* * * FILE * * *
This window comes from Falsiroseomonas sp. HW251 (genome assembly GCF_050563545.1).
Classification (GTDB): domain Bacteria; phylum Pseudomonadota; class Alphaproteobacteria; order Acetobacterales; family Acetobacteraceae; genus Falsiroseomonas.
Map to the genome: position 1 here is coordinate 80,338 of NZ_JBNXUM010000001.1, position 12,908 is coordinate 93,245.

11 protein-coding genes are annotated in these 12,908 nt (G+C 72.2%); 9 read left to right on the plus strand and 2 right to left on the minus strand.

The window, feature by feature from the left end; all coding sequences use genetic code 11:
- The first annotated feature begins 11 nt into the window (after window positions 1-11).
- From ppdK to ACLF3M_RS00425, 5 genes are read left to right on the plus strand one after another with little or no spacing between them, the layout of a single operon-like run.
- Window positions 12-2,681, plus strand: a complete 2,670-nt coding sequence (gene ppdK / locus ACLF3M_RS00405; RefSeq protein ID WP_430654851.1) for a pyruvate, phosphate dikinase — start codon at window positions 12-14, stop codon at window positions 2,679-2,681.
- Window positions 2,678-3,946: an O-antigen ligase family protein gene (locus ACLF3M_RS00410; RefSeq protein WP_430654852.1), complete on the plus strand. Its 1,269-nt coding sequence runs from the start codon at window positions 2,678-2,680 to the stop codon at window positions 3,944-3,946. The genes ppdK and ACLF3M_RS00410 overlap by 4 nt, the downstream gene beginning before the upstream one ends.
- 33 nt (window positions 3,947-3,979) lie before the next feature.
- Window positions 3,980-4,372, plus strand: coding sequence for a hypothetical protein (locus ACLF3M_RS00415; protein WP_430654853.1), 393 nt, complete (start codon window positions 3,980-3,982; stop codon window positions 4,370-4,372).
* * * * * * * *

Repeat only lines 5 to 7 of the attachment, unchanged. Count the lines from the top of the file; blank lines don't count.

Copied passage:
The window, feature by feature from the left end; all coding sequences use genetic code 11:
- The first annotated feature begins 11 nt into the window (after window positions 1-11).
- From ppdK to ACLF3M_RS00425, 5 genes are read left to right on the plus strand one after another with little or no spacing between them, the layout of a single operon-like run.